Letter from Thessaloniki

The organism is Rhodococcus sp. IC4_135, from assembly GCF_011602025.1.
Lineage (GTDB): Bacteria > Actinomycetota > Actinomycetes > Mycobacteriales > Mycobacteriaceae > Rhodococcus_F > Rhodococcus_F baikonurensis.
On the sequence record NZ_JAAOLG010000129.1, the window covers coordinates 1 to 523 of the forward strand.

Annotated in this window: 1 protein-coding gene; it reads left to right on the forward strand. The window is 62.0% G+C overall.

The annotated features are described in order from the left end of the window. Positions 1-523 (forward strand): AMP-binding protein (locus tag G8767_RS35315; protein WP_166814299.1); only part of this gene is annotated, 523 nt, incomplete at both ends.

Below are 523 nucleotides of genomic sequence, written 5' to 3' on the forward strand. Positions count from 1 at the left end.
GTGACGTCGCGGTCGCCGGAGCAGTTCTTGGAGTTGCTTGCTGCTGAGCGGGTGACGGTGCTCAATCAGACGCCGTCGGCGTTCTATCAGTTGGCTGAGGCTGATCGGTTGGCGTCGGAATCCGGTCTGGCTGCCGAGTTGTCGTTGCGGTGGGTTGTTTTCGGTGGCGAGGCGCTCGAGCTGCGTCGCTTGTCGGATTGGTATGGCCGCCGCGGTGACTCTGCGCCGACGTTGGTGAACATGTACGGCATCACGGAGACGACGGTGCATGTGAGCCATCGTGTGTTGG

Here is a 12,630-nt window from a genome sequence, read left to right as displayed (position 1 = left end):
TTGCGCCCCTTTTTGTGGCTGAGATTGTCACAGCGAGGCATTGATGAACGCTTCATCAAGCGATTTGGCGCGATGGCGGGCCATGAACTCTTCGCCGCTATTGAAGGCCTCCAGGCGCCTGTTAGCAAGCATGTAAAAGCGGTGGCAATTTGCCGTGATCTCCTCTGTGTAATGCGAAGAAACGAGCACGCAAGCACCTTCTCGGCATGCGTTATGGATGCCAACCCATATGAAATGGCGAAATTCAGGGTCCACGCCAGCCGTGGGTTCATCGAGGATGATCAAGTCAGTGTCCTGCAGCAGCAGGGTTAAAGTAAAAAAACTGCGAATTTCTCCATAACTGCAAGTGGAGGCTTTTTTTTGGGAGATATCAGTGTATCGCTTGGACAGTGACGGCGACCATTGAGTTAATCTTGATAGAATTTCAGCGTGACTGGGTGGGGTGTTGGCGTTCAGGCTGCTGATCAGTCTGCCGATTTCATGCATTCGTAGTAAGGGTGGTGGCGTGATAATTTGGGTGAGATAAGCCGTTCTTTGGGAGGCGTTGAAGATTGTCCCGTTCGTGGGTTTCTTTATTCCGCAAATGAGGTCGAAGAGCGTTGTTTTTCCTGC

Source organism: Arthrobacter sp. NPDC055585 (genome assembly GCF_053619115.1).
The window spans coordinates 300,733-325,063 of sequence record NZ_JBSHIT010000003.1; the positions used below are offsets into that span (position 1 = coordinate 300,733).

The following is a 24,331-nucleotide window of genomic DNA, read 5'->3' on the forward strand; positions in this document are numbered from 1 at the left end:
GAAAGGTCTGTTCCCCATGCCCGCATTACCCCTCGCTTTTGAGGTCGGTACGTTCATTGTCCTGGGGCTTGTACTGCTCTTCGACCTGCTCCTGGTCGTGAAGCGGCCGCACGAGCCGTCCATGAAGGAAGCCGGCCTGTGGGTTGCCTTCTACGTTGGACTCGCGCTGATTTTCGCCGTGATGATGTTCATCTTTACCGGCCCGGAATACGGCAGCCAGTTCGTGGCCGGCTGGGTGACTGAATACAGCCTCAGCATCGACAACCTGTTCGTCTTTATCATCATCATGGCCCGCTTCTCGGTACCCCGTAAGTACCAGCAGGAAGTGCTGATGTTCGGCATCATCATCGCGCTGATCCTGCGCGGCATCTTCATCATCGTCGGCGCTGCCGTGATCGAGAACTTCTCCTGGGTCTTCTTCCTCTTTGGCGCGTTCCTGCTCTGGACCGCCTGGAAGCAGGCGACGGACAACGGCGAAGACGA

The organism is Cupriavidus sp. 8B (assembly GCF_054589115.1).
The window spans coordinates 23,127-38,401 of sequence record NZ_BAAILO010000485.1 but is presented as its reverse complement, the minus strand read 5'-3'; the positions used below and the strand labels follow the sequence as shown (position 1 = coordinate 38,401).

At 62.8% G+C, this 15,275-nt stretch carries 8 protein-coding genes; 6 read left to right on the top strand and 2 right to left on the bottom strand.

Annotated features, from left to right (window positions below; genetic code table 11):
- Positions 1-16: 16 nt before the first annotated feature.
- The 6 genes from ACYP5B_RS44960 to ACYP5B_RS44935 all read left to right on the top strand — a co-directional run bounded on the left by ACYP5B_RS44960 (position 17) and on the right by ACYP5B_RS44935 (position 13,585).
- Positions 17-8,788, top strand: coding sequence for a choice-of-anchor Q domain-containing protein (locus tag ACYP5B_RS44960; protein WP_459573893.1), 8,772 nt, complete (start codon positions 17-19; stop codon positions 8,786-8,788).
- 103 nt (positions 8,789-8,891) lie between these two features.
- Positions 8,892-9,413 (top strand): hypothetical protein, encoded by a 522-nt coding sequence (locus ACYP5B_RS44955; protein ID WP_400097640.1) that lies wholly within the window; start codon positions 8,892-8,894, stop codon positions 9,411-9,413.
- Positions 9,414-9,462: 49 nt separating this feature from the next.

«The world once more is holding its breath. The German Army is rolling toward Thessaloniki in exactly the same tempo as autos are capable of….» noted Bertolt Brecht («Aus dem Arbeitsbuch: Der aufthalsame Auftieg…») after he had fled from Berlin to Finland on April 1941. It was the time when he completed in his most virulent, polemical «The Resistible Rise of Aturo Ui» a play where – among other things – the economic manipulations of a powerful «cauliflower trust» made Nazism possible. Defining immorality and entangled interests is, of course, not an easy task. Nonetheless, there are scenes in this play which remind one so much of current Greek affairs. Corruption is steadily bedeviling our country. So it was before Hitler’s time. As matters now stand, the play brings to mind the current «milk trust» affair and the body politic which day after day is engulfed in the same atmosphere of decay as in the Brecht play. It is, therefore, not only in «Arturo Ui» that the nature of corruption and greed are the main actors. The action of the play takes place in Chicago. Hitler is recast as a small-time Chicago gangster, Arturo Ui. It’s a menacing parable. The Cauliflower Trust (representing German capitalism and the Junker class) at first refuses to even meet with Ui. Honest Old Dogsborough – Brecht had Hindenburg in mind. We could identify this straightforward politician with persons closer to us – looks down his nose. In pre-Nazi Germany, Hindenburg was re-elected German president in 1932, ironically with the support of those who reacted to the corruption and debauchery of the previous administration. However, as times get harder, stocks fall and comfortable lifestyles become threatened, Ui slowly becomes more acceptable in their eyes. Finally Hindenburg’s own circle thought the calliflower cartel mafia useful, albeit unpleasant, and worth accommodating. In November 1932, Hindenburg finally appointed Hitler as chancellor. Brecht had specific instructions for staging «Arturo Ui.» «The show’s pace,» he advised, must be «at top speed.» At top speed as well are the opinionated developments set off by recent accusations that a member of Greece’s Competition Committee accepted bribes. The convincing analogies are many. To start with, gangsterism was in the 1930s an accepted phenomenon in life. Today, too, it is a part of the structure of modern society if one is to believe what the general inspector of public administration, Leandros Rakintzis, declared yesterday in an interview in Kathimerini: «It is impossible to make a full stand against entangled interests.» Local guardians of old-time virtue speak of «common decency» and «accepted opinions.» But do such things really exist? In the play, Brecht is, interestingly, harder on the politician Hindenburg than on Hitler. As the program for the play points out, «The play is not so much an attack on Hitler, but upon the complacency of the people who were able to resist him, but didn’t.» Needless to say, Thessaloniki is these days far ahead of Athens as far as the use of a lingo is concerned that, experts say, was used in the crime fiction and the movies of the 1940s and 50s. This is a language used by the late playwright Nikos Tsiforos and deciphered by the sociologist Ilias Petropoulos, who composed the first glossary of slang and mobster terms in Greece. It is a language full of «padrini» («nonoi»), of «The Brussels-and-Salonica gang,» of «Capo di tutti capi,» and of «Young Turks,» a term I was assured is also used by the less traditional generation of mafiosi in New York as well. At any given moment, public opinion is a mixture of misinformation and prejudice. And Thessaloniki is no exception. Our record so far has not been distinguished. Yet it is always possible to make things better – as well as worse. Most people expect some follow-up. The play ends with an actor reciting to the audience: «The world was almost won by such an ape! Let none of us exult too soon. The womb he crawled from is still going strong…»